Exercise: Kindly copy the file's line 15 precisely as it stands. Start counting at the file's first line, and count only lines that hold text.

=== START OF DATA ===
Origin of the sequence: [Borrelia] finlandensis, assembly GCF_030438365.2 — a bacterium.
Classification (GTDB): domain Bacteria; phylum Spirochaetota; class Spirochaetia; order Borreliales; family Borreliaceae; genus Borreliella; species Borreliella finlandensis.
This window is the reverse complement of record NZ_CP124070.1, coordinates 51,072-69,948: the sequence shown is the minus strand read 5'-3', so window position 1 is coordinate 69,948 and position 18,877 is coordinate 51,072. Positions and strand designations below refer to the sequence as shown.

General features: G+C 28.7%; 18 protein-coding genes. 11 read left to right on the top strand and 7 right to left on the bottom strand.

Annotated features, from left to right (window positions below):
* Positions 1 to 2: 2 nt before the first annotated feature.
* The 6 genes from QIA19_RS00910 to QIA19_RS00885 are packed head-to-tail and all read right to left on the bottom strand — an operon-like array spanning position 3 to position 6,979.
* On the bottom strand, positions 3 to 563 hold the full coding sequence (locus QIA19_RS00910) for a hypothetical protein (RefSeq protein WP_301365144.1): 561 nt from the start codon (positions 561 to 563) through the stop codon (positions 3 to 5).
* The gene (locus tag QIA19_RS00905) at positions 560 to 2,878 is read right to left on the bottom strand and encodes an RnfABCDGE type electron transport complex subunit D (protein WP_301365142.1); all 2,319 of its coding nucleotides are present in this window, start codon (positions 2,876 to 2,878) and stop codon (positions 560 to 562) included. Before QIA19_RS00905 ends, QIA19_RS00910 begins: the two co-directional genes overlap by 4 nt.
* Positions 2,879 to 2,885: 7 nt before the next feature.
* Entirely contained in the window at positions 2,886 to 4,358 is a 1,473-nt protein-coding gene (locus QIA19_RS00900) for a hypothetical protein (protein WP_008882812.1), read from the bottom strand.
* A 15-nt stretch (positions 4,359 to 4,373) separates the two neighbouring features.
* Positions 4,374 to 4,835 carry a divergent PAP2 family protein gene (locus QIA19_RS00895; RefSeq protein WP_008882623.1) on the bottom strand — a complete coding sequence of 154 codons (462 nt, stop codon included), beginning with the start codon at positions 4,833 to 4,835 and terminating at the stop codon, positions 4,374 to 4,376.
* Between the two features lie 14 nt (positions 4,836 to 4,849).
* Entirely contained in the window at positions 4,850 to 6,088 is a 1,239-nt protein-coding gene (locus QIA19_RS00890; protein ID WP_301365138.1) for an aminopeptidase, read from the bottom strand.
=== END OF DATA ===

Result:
* Entirely contained in the window at positions 4,850 to 6,088 is a 1,239-nt protein-coding gene (locus QIA19_RS00890; protein ID WP_301365138.1) for an aminopeptidase, read from the bottom strand.